Thru Children’s Eyes

•November 10, 2009 • 1 Comment
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One of the kids shot this expressive photo of Vannak.

While in Siem Reap I gave Savuth and Sopiee’s three oldest kids – Odam, Kong Kea and Vannak – single-use cameras. Odam, a son, is about 8 or 9; Kong Kea, a daughter is about 7 or 8; Vannak, a son is around 6. I am a big believer in the value of encouraging creativity and am always curious to see what interests kids when they have a camera in their hands. Here is a selection of what they came up with: lots of friends, schoolmates and of each other, Mom and Dad, some nature and as you will see, it seems boys everywhere love power cars.

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Kong Kea celebrates at the fun fair and her baby sister Srei Kong cries

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Odam took this nearly perfect composition of his Dad, two sisters and other drivers

The full album:

Thru Children’s Eyes

(Thinking of visiting the temples of Angkor Wat? Don’t forget to check out my friend Savuth’s tuk tuk services!)

Angkor Future, Angkor Past

•October 29, 2009 • 10 Comments

Neak Pean5

"Neak Pean is a tiny temple and was built by Jayarvarman VII. The King ordered the construction of a vast baray (reservoir) east of Preah Khan temple to provide water to its hundred-thousand support workers."

Some people may be wondering why there has been so little mention of the temples as that is the primary reason the vast majority of people visit Siem Reap. For one, there is so much information devoted to the temples that I don’t feel like I have much to add to that body of information and experience. The other reason is that we didn’t really visit many temples this time. I did go to see my favorites which included Banteay Srei (which I previously wrote about in The Lingas and the Lady), Angkor Wat, Bayon, Preah Khan, and Neak Prean. Unfortunately the visit to one of my real favorites, Ta Prohm, fell victim to my conviction I was leaving on Sunday when on Friday I discovered I was leaving on Saturday.

There were three distinct differences to my visits this year
Continue reading ‘Angkor Future, Angkor Past’

Beautiful Kompong Khleang

•October 29, 2009 • Leave a Comment
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'Main Street' Kompong Khleang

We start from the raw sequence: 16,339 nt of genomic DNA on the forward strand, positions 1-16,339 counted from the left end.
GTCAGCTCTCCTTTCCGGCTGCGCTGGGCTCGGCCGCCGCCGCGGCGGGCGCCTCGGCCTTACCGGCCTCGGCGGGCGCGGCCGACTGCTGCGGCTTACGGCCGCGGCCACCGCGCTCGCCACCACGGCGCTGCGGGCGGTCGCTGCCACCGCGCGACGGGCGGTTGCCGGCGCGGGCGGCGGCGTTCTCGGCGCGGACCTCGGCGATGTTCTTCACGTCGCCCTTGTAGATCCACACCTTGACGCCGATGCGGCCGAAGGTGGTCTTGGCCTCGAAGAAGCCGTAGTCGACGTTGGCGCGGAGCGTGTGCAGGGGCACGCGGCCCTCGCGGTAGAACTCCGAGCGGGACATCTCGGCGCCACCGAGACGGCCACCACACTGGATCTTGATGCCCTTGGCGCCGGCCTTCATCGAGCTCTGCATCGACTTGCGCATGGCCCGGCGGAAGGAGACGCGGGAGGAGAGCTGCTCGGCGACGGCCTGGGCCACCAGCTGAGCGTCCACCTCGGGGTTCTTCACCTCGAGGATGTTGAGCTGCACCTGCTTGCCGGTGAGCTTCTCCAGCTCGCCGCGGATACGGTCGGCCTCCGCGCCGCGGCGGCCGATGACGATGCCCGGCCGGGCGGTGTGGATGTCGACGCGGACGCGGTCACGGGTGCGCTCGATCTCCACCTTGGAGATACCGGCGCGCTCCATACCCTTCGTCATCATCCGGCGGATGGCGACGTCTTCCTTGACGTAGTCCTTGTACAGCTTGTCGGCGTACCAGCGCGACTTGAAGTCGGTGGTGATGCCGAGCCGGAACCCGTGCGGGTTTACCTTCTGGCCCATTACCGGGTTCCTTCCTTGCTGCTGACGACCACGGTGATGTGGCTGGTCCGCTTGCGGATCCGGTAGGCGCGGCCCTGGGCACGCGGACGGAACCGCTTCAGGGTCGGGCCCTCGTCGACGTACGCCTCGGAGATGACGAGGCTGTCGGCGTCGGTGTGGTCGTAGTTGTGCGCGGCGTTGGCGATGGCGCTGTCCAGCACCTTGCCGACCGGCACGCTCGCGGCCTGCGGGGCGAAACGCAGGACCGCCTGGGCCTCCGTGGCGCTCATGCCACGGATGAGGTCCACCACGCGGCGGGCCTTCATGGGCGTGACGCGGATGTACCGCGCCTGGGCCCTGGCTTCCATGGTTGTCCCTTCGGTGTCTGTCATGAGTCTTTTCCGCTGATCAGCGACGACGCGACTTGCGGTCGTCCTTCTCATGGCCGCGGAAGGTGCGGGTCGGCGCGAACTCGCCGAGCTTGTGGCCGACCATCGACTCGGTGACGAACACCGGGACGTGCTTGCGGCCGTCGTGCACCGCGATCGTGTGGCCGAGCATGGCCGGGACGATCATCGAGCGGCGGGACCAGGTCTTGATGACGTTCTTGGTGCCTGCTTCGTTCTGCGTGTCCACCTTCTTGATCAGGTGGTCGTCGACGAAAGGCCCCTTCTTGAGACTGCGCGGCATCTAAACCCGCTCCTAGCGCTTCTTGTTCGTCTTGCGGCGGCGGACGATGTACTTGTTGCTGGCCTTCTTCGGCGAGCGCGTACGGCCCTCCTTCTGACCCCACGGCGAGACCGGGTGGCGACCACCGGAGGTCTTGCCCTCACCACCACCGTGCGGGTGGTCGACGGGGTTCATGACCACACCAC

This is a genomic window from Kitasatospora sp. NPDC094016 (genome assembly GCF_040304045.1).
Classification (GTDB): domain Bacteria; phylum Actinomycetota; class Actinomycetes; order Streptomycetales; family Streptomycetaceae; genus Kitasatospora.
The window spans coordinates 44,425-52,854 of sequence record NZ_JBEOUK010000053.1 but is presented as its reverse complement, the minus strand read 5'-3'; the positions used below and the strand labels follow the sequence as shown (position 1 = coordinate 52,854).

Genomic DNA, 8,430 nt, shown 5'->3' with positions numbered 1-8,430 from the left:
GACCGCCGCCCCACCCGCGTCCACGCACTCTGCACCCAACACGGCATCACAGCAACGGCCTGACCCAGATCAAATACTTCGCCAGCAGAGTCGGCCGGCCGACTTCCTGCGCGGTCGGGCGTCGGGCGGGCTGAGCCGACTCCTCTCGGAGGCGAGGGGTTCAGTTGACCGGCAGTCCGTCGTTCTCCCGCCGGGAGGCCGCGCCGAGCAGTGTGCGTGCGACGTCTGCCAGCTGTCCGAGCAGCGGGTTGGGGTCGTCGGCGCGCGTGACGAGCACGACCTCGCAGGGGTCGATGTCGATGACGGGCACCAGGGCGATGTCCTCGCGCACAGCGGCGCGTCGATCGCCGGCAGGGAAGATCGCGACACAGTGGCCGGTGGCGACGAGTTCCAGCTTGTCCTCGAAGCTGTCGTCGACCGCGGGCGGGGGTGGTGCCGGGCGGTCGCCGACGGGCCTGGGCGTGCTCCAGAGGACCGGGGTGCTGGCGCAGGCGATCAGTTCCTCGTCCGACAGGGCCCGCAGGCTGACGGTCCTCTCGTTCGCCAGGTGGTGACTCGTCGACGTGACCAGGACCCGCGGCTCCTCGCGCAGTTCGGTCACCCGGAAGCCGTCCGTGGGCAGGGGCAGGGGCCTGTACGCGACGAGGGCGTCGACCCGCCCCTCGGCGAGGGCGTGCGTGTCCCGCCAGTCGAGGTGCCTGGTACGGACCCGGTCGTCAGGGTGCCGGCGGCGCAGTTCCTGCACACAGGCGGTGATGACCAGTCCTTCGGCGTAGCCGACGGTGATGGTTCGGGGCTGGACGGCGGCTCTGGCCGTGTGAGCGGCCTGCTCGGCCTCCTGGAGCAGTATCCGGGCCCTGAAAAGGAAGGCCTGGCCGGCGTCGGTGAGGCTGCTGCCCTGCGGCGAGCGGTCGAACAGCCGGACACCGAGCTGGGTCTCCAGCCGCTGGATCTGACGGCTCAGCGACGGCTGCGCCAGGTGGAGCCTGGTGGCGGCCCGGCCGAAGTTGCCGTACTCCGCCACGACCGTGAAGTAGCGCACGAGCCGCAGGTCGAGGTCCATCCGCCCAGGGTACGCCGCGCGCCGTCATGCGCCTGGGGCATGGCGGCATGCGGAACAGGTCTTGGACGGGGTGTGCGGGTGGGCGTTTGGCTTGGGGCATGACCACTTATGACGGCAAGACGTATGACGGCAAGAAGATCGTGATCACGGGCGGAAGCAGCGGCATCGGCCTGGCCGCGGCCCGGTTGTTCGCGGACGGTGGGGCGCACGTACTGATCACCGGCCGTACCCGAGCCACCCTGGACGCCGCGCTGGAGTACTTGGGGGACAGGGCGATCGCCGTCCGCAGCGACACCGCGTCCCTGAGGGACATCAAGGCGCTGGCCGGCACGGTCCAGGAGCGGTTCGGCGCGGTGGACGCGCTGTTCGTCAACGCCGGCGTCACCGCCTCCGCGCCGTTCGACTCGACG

(Note: due to the slow Internet here in Laos the posting has less pictures in the body. At the end is the usual link to the full album which I thankfully uploaded in Siem Reap)

On each of my three trips to Cambodia I have visited a new place on Tonle Sap. On my first trip I started as most people do with the floating villages at Chong Khneas. Last year we did Kompong Phluk and this year I made it to what I thought to be the best of all three, Kompong Khleang.

Since I had never seen anything like any of these places before, I found the floating villages I first visited to be really interesting. Last year we visited Kompong Phluk which is a stilted village in a flooded forest as they say. I found that more interesting than the floating villages from the previous year because it was much less touristy with no floating cafes annex souvenir shop annex crocodile farm. I also had the impression, admittedly as a completely uninformed outside visitor but with decent intuition, that there was more sense of community there. And that would be logical as Kompong Phluk is a permanent village versus the floating villages that relocate with the ebb and flow of the lake.

So this year, Continue reading ‘Beautiful Kompong Khleang’

Education is the sweetest revenge

•October 25, 2009 • 7 Comments

Ponheary Ly-0 Meet Ponheary Ly, one of the most remarkable women I have had the honor to get to know on my visits to Cambodia. Ponheary can best be described as teacher, tour guide, human being and tireless fighter extraordinaire all in one. A survivor of the Pol Pot terror regime who lost many family members and experienced the suffering of those indescribable terror years first-hand, Ponheary has made it her life’s work to rebuild Cambodia thru education.

In short,

“After surviving the Khmer Rouge regime, she returned to Siem Reap with what was left of her family. During the time of the Vietnamese installed regime, Ponheary became a teacher and in secret learned how to speak French and English, a crime punishable by imprisonment. In 1998 when Cambodia held its own elections and the country once again opened up to Westerners, Ponheary became a much sought-after tour guide. But she never forgot her students, especially the disenfranchised village children who had no opportunity to go to school. She began leveraging her relationship with those who toured with her and accepted donations to get these rural village children into school.”

In 2005, one of Ponheary’s clients, the Texan Lori Carlson, was so moved

Continue reading ‘Education is the sweetest revenge’

The Lingas and the Lady

•October 21, 2009 • 7 Comments

The road to Banteay Srei and Kbal Spean passes through lovely countryside

The road to Banteay Srei and Kbal Spean passes through lovely countryside